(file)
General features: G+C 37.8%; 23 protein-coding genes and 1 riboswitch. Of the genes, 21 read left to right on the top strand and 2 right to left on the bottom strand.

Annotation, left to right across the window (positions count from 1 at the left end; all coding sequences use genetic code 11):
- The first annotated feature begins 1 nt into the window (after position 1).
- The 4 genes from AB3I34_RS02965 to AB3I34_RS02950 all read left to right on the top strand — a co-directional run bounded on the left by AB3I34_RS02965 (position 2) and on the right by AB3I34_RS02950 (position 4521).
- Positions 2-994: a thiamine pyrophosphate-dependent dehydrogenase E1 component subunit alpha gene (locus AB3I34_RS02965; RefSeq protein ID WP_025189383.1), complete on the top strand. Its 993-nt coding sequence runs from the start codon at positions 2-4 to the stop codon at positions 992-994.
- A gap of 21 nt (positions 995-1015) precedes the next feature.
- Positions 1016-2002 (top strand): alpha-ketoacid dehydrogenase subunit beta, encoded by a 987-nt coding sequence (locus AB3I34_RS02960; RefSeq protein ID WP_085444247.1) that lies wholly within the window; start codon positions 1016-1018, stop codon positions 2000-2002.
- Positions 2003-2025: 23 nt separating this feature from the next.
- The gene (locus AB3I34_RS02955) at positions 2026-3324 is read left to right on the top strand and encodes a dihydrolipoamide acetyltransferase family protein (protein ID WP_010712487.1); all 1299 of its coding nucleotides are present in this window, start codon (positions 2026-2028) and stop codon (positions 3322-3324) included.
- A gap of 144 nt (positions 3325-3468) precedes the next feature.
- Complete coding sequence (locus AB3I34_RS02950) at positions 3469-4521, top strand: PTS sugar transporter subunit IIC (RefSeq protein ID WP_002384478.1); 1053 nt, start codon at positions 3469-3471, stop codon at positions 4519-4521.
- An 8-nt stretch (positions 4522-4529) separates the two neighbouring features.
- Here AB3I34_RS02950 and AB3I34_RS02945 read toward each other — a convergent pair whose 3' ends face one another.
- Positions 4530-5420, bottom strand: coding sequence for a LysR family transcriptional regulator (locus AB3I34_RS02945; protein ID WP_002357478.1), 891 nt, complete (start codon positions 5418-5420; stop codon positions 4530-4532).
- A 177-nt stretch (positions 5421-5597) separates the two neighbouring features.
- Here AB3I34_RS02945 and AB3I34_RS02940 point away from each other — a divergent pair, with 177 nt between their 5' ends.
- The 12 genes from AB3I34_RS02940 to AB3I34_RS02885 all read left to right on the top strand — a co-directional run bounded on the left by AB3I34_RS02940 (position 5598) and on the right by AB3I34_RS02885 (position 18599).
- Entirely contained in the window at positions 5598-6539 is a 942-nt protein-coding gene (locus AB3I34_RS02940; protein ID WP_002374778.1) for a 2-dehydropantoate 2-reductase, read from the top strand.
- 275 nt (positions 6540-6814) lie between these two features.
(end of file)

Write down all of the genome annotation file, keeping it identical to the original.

General features: G+C 37.8%; 23 protein-coding genes and 1 riboswitch. Of the genes, 21 read left to right on the top strand and 2 right to left on the bottom strand.

Annotation, left to right across the window (positions count from 1 at the left end; all coding sequences use genetic code 11):
- The first annotated feature begins 1 nt into the window (after position 1).
- The 4 genes from AB3I34_RS02965 to AB3I34_RS02950 all read left to right on the top strand — a co-directional run bounded on the left by AB3I34_RS02965 (position 2) and on the right by AB3I34_RS02950 (position 4521).
- Positions 2-994: a thiamine pyrophosphate-dependent dehydrogenase E1 component subunit alpha gene (locus AB3I34_RS02965; RefSeq protein ID WP_025189383.1), complete on the top strand. Its 993-nt coding sequence runs from the start codon at positions 2-4 to the stop codon at positions 992-994.
- A gap of 21 nt (positions 995-1015) precedes the next feature.
- Positions 1016-2002 (top strand): alpha-ketoacid dehydrogenase subunit beta, encoded by a 987-nt coding sequence (locus AB3I34_RS02960; RefSeq protein ID WP_085444247.1) that lies wholly within the window; start codon positions 1016-1018, stop codon positions 2000-2002.
- Positions 2003-2025: 23 nt separating this feature from the next.
- The gene (locus AB3I34_RS02955) at positions 2026-3324 is read left to right on the top strand and encodes a dihydrolipoamide acetyltransferase family protein (protein ID WP_010712487.1); all 1299 of its coding nucleotides are present in this window, start codon (positions 2026-2028) and stop codon (positions 3322-3324) included.
- A gap of 144 nt (positions 3325-3468) precedes the next feature.
- Complete coding sequence (locus AB3I34_RS02950) at positions 3469-4521, top strand: PTS sugar transporter subunit IIC (RefSeq protein ID WP_002384478.1); 1053 nt, start codon at positions 3469-3471, stop codon at positions 4519-4521.
- An 8-nt stretch (positions 4522-4529) separates the two neighbouring features.
- Here AB3I34_RS02950 and AB3I34_RS02945 read toward each other — a convergent pair whose 3' ends face one another.
- Positions 4530-5420, bottom strand: coding sequence for a LysR family transcriptional regulator (locus AB3I34_RS02945; protein ID WP_002357478.1), 891 nt, complete (start codon positions 5418-5420; stop codon positions 4530-4532).
- A 177-nt stretch (positions 5421-5597) separates the two neighbouring features.
- Here AB3I34_RS02945 and AB3I34_RS02940 point away from each other — a divergent pair, with 177 nt between their 5' ends.
- The 12 genes from AB3I34_RS02940 to AB3I34_RS02885 all read left to right on the top strand — a co-directional run bounded on the left by AB3I34_RS02940 (position 5598) and on the right by AB3I34_RS02885 (position 18599).
- Entirely contained in the window at positions 5598-6539 is a 942-nt protein-coding gene (locus AB3I34_RS02940; protein ID WP_002374778.1) for a 2-dehydropantoate 2-reductase, read from the top strand.
- 275 nt (positions 6540-6814) lie between these two features.